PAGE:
The Canadian Jeiwsh News

Thursday, October 8, 2015

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Remembering... and teaching

Tags: Editorial

Times flows on; the years roll by. 

One generation’s agonies become an entry in the next generation’s history books. Before we bid our last farewell we strive always to ensure that the memories of one generation become also the memories of all generations. 

Thus we remember that 17 years ago on the 12th day of Cheshvan (Nov. 4, 1995), Israeli prime minister Yitzhak Rabin was murdered mere moments after he spoke of his hopes for peace to a large gathering of Israelis in Tel Aviv.

One of the Israelis there, distrusting of the prime minister and of his plans for the future, decided that it was within God’s law, if not within the mere laws of man, to kill the prime minister. Yigal Amir’s disapproval of Rabin’s policies led him to demonize the prime minister, to disentitle the prime minister to the very right to live. He felt righteously justified in taking Rabin’s life away. And so, cravenly but with evil calculation, Yigal Amir killed Yitzhak Rabin, shooting him in the back.

And thus unfolded, in the words spoken Sunday by Israel’s Prime Minister Benjamin Netanyahu at a memorial for the slain former prime minister, “one of the greatest crimes in our modern history. It stains Israel’s history and the history of Zionism… and will always be remembered as one of the most traumatic events in our nation’s history.”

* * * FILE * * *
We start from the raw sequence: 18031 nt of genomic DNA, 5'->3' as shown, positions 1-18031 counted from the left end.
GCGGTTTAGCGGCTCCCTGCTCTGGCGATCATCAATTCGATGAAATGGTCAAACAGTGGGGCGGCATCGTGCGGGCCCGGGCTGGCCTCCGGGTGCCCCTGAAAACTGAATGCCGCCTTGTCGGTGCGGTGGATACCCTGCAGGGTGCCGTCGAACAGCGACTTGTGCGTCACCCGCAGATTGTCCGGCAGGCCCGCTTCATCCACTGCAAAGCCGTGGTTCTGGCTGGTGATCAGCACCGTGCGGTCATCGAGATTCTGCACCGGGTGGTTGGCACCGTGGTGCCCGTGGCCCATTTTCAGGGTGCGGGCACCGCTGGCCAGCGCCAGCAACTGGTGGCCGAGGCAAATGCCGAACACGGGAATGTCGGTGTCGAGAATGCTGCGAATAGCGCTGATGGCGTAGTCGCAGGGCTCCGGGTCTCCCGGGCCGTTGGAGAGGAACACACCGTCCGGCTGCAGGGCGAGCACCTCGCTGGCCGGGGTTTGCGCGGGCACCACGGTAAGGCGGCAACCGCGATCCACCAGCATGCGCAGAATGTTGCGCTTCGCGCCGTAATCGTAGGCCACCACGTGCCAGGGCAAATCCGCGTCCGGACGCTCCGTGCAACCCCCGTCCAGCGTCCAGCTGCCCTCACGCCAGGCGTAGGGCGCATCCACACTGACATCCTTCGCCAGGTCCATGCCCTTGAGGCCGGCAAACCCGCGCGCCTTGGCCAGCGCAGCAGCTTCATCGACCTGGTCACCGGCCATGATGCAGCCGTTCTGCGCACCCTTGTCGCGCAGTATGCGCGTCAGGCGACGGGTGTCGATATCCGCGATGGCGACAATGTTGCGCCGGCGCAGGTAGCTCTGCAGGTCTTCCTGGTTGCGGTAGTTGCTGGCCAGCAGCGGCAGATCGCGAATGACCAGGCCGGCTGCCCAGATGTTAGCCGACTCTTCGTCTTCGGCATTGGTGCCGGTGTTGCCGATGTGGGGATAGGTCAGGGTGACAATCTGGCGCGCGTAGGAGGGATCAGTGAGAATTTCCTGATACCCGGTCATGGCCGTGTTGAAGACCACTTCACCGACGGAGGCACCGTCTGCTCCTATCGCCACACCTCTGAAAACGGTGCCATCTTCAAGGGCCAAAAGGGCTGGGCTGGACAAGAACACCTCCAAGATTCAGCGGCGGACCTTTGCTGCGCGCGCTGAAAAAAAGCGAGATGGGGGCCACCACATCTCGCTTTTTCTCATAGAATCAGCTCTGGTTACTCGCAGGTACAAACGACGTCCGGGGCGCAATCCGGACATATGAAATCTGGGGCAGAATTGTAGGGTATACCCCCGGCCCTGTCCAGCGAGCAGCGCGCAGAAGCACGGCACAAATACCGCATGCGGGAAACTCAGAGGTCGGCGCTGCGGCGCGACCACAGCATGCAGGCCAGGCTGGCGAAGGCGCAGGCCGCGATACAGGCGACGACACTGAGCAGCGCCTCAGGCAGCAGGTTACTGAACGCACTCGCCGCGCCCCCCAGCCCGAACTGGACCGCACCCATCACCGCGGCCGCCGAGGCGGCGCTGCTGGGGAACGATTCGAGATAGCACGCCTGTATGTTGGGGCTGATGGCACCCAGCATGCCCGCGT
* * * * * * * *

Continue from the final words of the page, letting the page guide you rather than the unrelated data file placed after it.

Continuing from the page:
We therefore remember Yitzhak Rabin. But, alas, we must also remember that he was murdered by an individual who could not distinguish between demonizing a policy and demonizing a human being. 

We must therefore always teach the difference to our children.




And we must, of course, also teach the memories of the slaughter of the generation of the Jews of Europe during the dark days and nights between 1933 and1945.

At this time of year, near the anniversary of Kristallnacht on Nov. 10, 1938, communities throughout the country, from the Pacific to the Atlantic, from Vancouver to Halifax, provide Holocaust education programs to the wider public.

For example, Montreal is in the midst of a 10-day educational series (Oct. 24 to Nov. 4). Toronto begins its annual Holocaust Education Week today (Nov. 1-8). Ottawa hosts an entire month of Holocaust-related educational programs. The Atlantic Jewish Council, based in Halifax, launched its week of instruction and learning this week on Monday.

Wherever possible, we must try to attend at least one educational program, thereby setting an example that the only way to enshrine memories for generations to come is by teaching those memories to our children.

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